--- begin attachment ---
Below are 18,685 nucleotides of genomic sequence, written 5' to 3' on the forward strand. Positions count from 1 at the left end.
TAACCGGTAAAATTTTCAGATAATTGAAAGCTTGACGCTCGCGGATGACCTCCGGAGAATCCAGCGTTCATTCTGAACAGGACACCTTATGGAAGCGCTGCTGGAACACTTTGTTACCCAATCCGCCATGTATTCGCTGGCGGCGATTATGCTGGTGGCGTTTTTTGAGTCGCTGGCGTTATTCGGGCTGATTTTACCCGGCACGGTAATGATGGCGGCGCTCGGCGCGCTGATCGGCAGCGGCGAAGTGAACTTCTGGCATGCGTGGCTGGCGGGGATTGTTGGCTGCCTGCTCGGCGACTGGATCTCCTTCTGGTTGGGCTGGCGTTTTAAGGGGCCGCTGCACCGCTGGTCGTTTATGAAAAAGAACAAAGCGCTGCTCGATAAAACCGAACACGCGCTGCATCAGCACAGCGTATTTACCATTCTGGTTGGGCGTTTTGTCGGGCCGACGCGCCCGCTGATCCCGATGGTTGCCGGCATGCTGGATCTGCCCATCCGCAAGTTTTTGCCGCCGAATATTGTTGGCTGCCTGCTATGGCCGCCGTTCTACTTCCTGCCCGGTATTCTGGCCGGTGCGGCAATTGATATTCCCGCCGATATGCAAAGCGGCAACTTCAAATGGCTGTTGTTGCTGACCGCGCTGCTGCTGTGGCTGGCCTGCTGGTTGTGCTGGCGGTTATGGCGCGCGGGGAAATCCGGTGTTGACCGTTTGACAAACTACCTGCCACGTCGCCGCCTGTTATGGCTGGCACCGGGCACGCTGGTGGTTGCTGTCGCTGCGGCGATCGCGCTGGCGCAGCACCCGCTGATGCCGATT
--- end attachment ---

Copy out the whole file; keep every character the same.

Below are 18,685 nucleotides of genomic sequence, written 5' to 3' on the forward strand. Positions count from 1 at the left end.
TAACCGGTAAAATTTTCAGATAATTGAAAGCTTGACGCTCGCGGATGACCTCCGGAGAATCCAGCGTTCATTCTGAACAGGACACCTTATGGAAGCGCTGCTGGAACACTTTGTTACCCAATCCGCCATGTATTCGCTGGCGGCGATTATGCTGGTGGCGTTTTTTGAGTCGCTGGCGTTATTCGGGCTGATTTTACCCGGCACGGTAATGATGGCGGCGCTCGGCGCGCTGATCGGCAGCGGCGAAGTGAACTTCTGGCATGCGTGGCTGGCGGGGATTGTTGGCTGCCTGCTCGGCGACTGGATCTCCTTCTGGTTGGGCTGGCGTTTTAAGGGGCCGCTGCACCGCTGGTCGTTTATGAAAAAGAACAAAGCGCTGCTCGATAAAACCGAACACGCGCTGCATCAGCACAGCGTATTTACCATTCTGGTTGGGCGTTTTGTCGGGCCGACGCGCCCGCTGATCCCGATGGTTGCCGGCATGCTGGATCTGCCCATCCGCAAGTTTTTGCCGCCGAATATTGTTGGCTGCCTGCTATGGCCGCCGTTCTACTTCCTGCCCGGTATTCTGGCCGGTGCGGCAATTGATATTCCCGCCGATATGCAAAGCGGCAACTTCAAATGGCTGTTGTTGCTGACCGCGCTGCTGCTGTGGCTGGCCTGCTGGTTGTGCTGGCGGTTATGGCGCGCGGGGAAATCCGGTGTTGACCGTTTGACAAACTACCTGCCACGTCGCCGCCTGTTATGGCTGGCACCGGGCACGCTGGTGGTTGCTGTCGCTGCGGCGATCGCGCTGGCGCAGCACCCGCTGATGCCGATT